My beautiful breastfeeding journey: the highs and the lows
Updated: May 5, 2020
Prior to becoming pregnant I always knew I wanted to breastfeed. I remember being around six months pregnant and my mother in law asking me if I was planning to breastfeed, my response was “well, isn’t that why god gave us breasts?”. Little did I know that my response would resonate with her for years to come, as she later told me that my response was refreshing as she had never heard anyone say that before. See for me it was a completely natural thing, the idea of breastfeeding.
Let me just clarify that I am not a religious person, so when I mentioned this I was merely talking about our biological make up, the fact that our breasts serve a greater purpose. Greater than the way society sexualises its function in the magazines and on Instagram. It had never even crossed my mind to look into formula or bottle feeding my child. I had read the countless research about how beneficial breastfeeding is for a baby’s growth and development that there was no other option for me.
I signed up to a breastfeeding course with the Australian Breastfeeding Association, because I knew nothing about it and I had heard so many different stories and opinions! Like how do you even put the baby on? Is it supposed to hurt? How do I know if the baby is sucking properly? These were all questions that ran through my mind. I was the first in my friendship circle to fall pregnant, and I didn’t even have any close relatives or aunties who had children, so I knew I needed expert advice. This was probably the best decision I made, being educated before birth.
There is so much focus during pregnancy on the birth, but what happens after the birth? This is where things get real, and in my opinion, what you need to be prepared for. The more educated you are with breastfeeding the more successful you will be.
Of course, we can never be completely prepared for what life throws at us, but let me tell you, absorbing all the information BEFORE that baby comes is the best thing you can do to ease your mind. Hell, once that baby comes you won’t have time to even brush your teeth let alone read books about it!
Nevertheless the course was absolutely amazing and I found out about resources I could go to for further advice down the track, one of which was the Breastfeeding Hotline, which I later used on two occasions.
My milk started to come in on my last day in hospital and the midwives were so helpful in answering my questions. They helped me with position my baby and made sure she was latching properly.
Once I got home I continued to breastfeed, and I remember receiving a few calls from my mother and that’s when I started to experience unwanted advice. “You’re not doing it properly”, she said. “I’ve seen the way your baby sucks, and she’s not sucking hard enough!”. Then she proceeded to tell me what I needed to do “Listen to me, what you need to do is express your milk into a cup and throw the first bit away. Because that is just watery milk and it’s just not filling up your baby”. I knew she had no idea what she was talking about so I shrugged her off. I had been to the course and I knew that the colostrum, i.e the first milk that comes through was literally like liquid gold. I also knew that the foremilk was beneficial for the baby so there was no way I was throwing out my milk! I just ignored her and continued to do my thing. A day or two later my mum called me back and asked whether I was following her advice. I couldn’t resist so I told her no. She declared that she has had kids before and asked why wasn’t I talking her advice then she hung up the phone on me. I had literally just given birth a few days before, and I was doing a great job feeding my baby, so the last thing I needed was the negative energy. Like I mean just because someone has had kids before doesn’t make them a parenting genius and just because someone has breastfed before doesn’t make them a lactation expert.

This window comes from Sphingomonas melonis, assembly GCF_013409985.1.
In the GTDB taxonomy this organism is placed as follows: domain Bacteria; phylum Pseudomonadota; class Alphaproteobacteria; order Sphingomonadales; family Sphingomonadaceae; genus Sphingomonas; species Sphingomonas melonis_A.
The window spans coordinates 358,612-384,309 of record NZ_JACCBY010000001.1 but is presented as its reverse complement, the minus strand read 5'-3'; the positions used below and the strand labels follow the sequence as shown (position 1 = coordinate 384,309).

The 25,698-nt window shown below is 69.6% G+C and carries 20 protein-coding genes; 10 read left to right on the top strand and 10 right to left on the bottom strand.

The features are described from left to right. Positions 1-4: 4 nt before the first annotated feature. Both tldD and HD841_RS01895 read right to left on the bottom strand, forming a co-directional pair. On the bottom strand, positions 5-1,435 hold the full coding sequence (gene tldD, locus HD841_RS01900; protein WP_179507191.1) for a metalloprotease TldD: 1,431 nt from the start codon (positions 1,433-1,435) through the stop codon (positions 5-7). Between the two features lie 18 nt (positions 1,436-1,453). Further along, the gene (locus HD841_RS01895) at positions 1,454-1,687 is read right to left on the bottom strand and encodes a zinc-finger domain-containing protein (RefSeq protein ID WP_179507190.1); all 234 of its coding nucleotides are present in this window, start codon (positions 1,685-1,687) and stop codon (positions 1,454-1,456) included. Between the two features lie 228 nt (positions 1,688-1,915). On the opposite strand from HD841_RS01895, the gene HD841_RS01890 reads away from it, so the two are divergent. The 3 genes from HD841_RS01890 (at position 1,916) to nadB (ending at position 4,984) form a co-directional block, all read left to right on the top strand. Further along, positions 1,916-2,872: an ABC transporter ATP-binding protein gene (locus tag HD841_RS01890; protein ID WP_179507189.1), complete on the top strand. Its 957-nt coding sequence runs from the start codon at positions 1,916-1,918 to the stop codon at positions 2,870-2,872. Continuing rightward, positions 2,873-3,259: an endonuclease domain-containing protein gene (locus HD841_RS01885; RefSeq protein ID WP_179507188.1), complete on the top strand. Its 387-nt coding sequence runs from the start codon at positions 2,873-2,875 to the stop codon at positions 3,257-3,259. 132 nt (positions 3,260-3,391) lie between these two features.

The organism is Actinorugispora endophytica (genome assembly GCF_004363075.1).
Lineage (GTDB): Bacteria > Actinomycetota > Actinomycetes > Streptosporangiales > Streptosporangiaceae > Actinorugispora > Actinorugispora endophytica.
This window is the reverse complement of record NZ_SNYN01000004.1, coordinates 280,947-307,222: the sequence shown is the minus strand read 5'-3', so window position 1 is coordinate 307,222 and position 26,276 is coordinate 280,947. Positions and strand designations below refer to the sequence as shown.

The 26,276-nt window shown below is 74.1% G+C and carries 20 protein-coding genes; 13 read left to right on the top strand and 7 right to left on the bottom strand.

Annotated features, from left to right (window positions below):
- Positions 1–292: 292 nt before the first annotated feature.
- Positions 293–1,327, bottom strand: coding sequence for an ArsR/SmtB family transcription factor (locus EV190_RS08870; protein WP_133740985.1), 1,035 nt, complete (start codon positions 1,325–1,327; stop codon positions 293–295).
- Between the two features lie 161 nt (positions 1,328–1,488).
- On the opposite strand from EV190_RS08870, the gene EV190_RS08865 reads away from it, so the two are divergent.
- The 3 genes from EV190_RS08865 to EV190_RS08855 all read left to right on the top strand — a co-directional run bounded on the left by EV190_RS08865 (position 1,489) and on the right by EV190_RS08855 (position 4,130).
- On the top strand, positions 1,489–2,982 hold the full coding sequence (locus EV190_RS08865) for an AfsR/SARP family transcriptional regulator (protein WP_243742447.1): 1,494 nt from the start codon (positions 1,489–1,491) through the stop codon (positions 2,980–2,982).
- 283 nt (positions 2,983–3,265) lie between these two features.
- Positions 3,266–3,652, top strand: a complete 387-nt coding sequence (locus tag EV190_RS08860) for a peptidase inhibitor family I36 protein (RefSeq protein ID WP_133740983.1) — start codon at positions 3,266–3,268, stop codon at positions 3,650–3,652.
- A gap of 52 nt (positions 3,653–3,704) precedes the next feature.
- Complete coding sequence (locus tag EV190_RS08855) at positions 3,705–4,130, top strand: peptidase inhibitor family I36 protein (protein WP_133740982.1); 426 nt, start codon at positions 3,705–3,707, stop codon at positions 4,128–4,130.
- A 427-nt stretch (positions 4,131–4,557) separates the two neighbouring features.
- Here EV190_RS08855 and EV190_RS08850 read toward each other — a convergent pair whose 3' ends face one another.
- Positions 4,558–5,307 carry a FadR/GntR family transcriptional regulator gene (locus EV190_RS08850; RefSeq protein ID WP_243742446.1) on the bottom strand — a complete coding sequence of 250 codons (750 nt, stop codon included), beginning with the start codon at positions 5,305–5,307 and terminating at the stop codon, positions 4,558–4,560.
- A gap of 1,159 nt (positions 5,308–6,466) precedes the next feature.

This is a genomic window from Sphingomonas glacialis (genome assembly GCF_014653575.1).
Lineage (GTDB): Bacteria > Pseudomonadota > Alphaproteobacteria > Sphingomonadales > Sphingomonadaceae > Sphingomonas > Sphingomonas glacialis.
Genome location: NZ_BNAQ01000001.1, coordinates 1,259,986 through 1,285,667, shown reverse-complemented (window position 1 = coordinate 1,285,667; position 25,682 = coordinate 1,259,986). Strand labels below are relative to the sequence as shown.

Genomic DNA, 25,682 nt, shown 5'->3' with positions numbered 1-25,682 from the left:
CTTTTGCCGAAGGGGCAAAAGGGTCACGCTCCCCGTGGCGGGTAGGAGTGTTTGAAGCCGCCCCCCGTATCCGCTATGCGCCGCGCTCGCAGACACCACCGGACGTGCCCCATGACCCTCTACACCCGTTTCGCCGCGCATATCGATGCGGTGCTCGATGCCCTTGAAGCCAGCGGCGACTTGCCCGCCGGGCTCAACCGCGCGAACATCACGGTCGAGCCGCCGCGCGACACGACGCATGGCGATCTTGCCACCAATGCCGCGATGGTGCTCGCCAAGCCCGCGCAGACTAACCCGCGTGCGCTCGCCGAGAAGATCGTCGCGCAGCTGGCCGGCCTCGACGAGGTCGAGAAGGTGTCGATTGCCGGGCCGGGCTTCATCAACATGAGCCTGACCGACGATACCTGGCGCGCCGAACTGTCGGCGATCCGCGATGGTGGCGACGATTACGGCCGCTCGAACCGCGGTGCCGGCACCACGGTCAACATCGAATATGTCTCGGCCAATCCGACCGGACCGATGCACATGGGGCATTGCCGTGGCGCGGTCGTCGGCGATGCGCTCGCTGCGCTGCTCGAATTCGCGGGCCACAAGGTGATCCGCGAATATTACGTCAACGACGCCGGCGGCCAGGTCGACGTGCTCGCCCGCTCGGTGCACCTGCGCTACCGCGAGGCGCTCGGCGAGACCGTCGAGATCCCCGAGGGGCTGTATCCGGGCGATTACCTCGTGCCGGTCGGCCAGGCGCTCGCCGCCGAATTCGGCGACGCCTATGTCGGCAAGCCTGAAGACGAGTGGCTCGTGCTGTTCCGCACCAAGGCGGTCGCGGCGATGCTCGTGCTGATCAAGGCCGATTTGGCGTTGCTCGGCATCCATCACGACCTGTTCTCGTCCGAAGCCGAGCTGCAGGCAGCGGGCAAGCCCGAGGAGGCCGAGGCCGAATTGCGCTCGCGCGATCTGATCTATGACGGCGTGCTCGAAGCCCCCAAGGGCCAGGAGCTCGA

This is where mental health is very important for new mums. When you are going through so many changes, the most important thing you can do is look after your mental health. I have to say that my husband was the first person to make sure that I was looked after in this department. As soon as he saw the effect other people’s unwanted advice was having on me, he did the right thing that any good man should do, and he intervened to protect me – in the most diplomatic way possible of course. After that my mum kept her distance to allow me to feed my baby the way I saw fit.
My baby was relatively small when she was born, only 2.8kilos. Whilst breastfeeding I witnessed her thrive. She continued to steadily put on weight, and she was no longer the ‘small baby’. This is when I became hooked. Witnessing my baby grow so rapidly just on my milk alone, inspired me to keep going. Also in all honesty, being a relatively lazy person, the thought of the extra cleaning and late night sterilising of bottles didn’t appeal to me.
It was not without its challenges of course, I did suffer from mastitis and blocked ducts on two occasions, but I was able to recover from this and continue. Now one and a half years later I am continuing to breastfeed my toddler. We have both had a great experience, formed a strong bond, and we will continue as long as we both feel comfortable.
So, what about you? Did you receive completely ridiculous unwanted advice?